James Dowling was Kilkenny under-21 captain in 2008
See that nice table? There’s one column in it that jumps out with a spring that would have done credit to Bob Beamon. The final column. The one pertaining to a county that haven’t lifted the MacCarthy Cup since 2005.
So here’s a question for you.
If Cork, with their history and tradition and playing resources, could fail to win a single All-Ireland title in the main grades in the 2010s, is there even the remotest possibility that Kilkenny – with their history and tradition and much smaller playing resources – might similarly fall of the hurling map in the 2020s?
Yes, I’m being dramatic. Clearly. Yes, I’m being sensationalist. Clearly. But remember, nobody ever sees a famine coming.
In 1968 Wexford won the All-Ireland senior and minor titles, with St Peter’s capturing the colleges crown. Who could possibly have visualised that it would take the Purple and Gold 28 years to be senior champions again (and 51 years and counting to be minor champions)?
Tipperary’s famine lasted from 1971 to 1989. Limerick’s lasted from 1973 to 2018. Cork have beaten their own 1954-66 famine. Counting the 1959 replay, Waterford contested four All-Ireland finals between 1957 and 1963. They’re still waiting for their next MacCarthy Cup success.
Now ponder this small point of reference.
Cork didn’t win a single All-Ireland under-21 title in the noughties and haven’t done so since 1998, a failure which contributed to their failure to win an All-Ireland senior title in the 2010s. Kilkenny didn’t win a single All-Ireland under-21 title in the 2010s and haven’t done so since 2008, a failure which… Well, at the very least it’s something that will not and cannot conduce to their chances of All-Ireland senior glory in the 2020s.
Kilkenny are Kilkenny, you may respond. They’ll never be a million miles away in a given year. Fair enough. Yet Cork are Cork, or so one would have always said, and much good that’s done them lately.
The latter have made big strides to try and make up lost ground, revamping their under-age structures and installing a High Performance Manager, Aidan O’Connell, who came to them from Munster Rugby and who sees his task as “driving standards and processes so that you’re creating a culture of excellence”.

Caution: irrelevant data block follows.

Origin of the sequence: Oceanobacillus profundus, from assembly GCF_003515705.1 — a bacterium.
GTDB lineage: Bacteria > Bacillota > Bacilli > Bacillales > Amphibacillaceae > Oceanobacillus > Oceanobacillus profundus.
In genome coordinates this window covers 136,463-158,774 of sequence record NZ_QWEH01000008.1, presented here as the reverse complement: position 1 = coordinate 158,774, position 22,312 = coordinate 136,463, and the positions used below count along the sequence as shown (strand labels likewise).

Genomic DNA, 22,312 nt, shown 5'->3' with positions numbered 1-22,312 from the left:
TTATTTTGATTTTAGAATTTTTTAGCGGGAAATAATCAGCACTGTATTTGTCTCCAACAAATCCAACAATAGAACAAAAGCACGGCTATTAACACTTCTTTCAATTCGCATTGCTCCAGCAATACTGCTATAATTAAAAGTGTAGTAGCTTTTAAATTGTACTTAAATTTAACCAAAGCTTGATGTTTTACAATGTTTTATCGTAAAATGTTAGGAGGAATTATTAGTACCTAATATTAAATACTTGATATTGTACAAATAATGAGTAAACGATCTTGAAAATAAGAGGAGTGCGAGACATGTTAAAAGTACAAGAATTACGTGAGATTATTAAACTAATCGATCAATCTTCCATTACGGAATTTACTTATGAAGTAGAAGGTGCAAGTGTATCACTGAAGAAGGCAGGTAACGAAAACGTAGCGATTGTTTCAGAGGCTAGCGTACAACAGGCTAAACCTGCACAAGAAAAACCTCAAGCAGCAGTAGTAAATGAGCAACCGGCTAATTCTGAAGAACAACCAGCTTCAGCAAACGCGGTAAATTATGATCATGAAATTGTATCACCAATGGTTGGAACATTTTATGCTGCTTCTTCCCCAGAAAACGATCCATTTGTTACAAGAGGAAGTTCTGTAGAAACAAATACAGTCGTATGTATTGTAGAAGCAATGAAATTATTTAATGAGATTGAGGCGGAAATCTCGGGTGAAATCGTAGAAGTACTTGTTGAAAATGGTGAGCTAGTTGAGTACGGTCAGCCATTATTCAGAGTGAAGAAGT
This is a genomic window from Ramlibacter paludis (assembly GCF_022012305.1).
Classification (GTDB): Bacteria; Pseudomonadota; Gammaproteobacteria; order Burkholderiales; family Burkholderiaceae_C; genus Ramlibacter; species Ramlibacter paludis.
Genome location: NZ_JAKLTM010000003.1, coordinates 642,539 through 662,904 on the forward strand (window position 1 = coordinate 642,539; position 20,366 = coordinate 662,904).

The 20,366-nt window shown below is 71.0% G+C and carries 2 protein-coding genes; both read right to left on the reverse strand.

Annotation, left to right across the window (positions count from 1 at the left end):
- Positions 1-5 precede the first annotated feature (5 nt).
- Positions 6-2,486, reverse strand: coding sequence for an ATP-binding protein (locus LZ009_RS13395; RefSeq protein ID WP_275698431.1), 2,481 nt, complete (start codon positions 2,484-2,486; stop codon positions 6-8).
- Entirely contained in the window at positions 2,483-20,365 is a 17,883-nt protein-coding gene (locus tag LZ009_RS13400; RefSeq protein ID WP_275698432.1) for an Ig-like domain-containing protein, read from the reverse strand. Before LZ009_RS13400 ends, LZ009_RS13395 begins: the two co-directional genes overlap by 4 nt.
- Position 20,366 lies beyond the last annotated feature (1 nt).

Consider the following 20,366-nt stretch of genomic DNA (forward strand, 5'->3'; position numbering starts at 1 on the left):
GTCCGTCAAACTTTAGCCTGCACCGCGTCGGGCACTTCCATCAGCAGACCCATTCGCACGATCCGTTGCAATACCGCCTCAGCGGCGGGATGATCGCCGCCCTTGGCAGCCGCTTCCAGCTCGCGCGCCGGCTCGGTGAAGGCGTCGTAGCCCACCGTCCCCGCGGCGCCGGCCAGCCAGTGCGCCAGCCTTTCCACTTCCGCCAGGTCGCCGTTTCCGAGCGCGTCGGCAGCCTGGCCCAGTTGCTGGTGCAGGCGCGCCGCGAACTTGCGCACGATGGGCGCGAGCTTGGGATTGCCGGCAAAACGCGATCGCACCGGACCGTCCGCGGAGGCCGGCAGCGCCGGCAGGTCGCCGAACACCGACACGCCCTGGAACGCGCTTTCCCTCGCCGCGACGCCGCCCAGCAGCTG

Check out this quote from Dónal Óg Cusack, who’s been welcomed back into the fold on the under-age side. “The ship is turning in Cork. When I met with the board it was very clear they want a long-term vision, everybody moving together. Culture needs to continuously change. No challenge, no future.” Expect Cork to return to success at minor and under-20 level in the coming years.
Keep Up with the Joneses
Do Kilkenny require a High Performance Manager or a Director of Hurling? They shouldn’t feel the need for one just to keep up with the Joneses. Equally, neither should they regard themselves as being above the need for one.
No apologies for being alarmist here this week. To scream at one’s own shadow is not a sign of paranoia; it is a sign of positive mental health. Never forget that the Cody empire was built partly on dissatisfaction, or at any rate on refusing to settle for what one had, and on the compulsion to constantly look in the mirror and constantly challenge oneself to do better.
Reasons to be cheerful about the Black and Amber’s prospects over the coming decade, then? Here’s a few.
* The fundamentals – a healthy club scene and a collective mindset geared to success, at every level from County Board executive downwards – remain present and correct.
* There are now any number of plausible successors to Brian Cody, whenever he departs.
* Not only was the UPMC sponsorship of Nowlan Park a coup for the County Board and a sign they’re not letting the grass grow under defeat, there are no financial problems on Noreside – unlike on Leeside - to potentially suck the air out of the room here for the next few years.
* No county outside of Galway, who for a number of reasons remain sui generis in the grade, have done as well at minor level of late as the boys in stripes.
* The appointment of Michael Rice and Peter Barry as under-20 selectors with manager Derek Lyng is likely to be the start of a process that sees a number of heroes of the Cody era take on the running of Kilkenny under-age outfits, with concomitant new thinking and sky-high standards.
* Finally, if the decade fails to throw up a dominant team, as the 1980s and 1990s did, then Kilkenny’s chances of nipping in for an All-Ireland every few years will be so much the stronger. Any number of reasons to be cheerful. Any number of reasons to be wary.
For more on Kilkenny People sport read here.